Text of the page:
Dig in, let your voice be heard with Loy

Communications Professor Robert Loy is photographed in his office at Pierce College in Woodland Hills, Calif. Photo by Mohammad Djauhari /TheBull

As professor Robert Loy’s students trickle into his small group communication class, they are greeted with upbeat and colorful music playing from his laptop speaker.

The eclectic playlist includes music from diverse genres which he uses in his regular karaoke performances.

As a new full-time faculty member, Loy is the assistant director and advisor of the Pierce College Communications Association Club.

He uses unconventional teaching methods, such as playing music, to break up the dull and sometimes monotonous classroom setting. Through music he wants to create a student-made playlist to inspire diverse voices in his classroom to maintain an inclusive environment.

“I don’t think men and women, when they communicate, should be set in boxes,” Loy said.

“When women use a more masculine communication style they are seen as ‘bossy’ or ‘too direct,’ where when men act that way they are seen as a ‘leader’ and ‘amazing. I hate those contradictions and problematic perspectives.”

After entering class on a musical note, Loy has his students gather in a semicircle, so that every student is facing inwards, and feels included in the discussion. Each class discussion focuses on concepts such as inclusion, control and affection.

The open-ended conversation encourages students to participate in a way that allows them to share aspects of their personal lives and have their voices heard he said.

Yeprem Davoodian, Department Chair of Communication Studies has known Loy for six years from attending conferences together at California State University, Northridge. Davoodian describes his colleague as being kind-hearted, a good friend and having a great background in research.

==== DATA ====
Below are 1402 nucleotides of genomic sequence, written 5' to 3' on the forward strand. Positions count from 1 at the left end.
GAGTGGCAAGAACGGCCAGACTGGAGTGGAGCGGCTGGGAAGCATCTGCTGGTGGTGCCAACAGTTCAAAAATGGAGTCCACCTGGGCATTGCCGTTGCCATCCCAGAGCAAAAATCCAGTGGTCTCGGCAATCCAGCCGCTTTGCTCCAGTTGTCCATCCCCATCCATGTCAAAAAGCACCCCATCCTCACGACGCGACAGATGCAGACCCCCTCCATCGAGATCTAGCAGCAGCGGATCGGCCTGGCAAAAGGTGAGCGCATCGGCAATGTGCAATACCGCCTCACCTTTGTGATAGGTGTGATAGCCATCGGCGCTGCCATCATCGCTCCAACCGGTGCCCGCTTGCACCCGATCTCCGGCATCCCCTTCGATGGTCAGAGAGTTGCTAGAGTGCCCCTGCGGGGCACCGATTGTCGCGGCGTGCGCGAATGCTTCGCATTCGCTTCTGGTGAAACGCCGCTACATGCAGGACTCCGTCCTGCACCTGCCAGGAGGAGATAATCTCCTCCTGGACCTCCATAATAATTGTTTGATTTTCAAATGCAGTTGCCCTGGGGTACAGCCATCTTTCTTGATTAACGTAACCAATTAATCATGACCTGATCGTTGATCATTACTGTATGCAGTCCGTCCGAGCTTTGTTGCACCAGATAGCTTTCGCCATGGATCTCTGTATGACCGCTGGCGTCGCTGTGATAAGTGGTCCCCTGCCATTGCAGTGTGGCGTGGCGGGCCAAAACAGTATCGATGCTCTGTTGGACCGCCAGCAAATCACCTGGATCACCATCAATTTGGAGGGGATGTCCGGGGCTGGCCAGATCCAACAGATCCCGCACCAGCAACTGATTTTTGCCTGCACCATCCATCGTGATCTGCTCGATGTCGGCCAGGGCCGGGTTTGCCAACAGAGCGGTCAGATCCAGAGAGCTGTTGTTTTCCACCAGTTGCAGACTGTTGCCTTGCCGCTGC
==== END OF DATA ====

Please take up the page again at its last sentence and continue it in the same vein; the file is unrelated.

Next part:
“His background and experience with forensics and debate is different than what all of us have in our department. He has a lot of fresh ideas and is always looking at ways to improve his classroom,” Davoodian said.

While Loy’s father had been an alcoholic, he didn’t know that side of him because he has been in recovery for the better part of 30 years.

However, Loy took cues from his father’s communication style as he vividly remembers watching his father speak during AA meetings.

“I would see him make the crowd laugh and joke around. People really respected him. They would hug him, and it was awesome. I always saw my dad as a people person,” Loy said.

According to Loy, his teaching style is conversational, preferring to interact with his class, ask for their thoughts and listen with a compassionate ear.

“I think that helped me connect with him on a personal level because he makes it very easy for me to go to him when I’m having an issue, whether it’s homework, an assignment or just in general,” Stephanie Paz, communications major said.

In addition to taking inspiration from his father, Loy was raised in a household of strong women, including his mother, a housewife, two older and two younger sisters, who taught him how to respect and speak to women, Loy said.

“I’m inspired by my younger sister because she never really backs down from a fight or an argument, she is just like me. She always wanted to one-up me, and do the best for herself, and I never saw that as a challenge. It’s very motivating,” Loy said.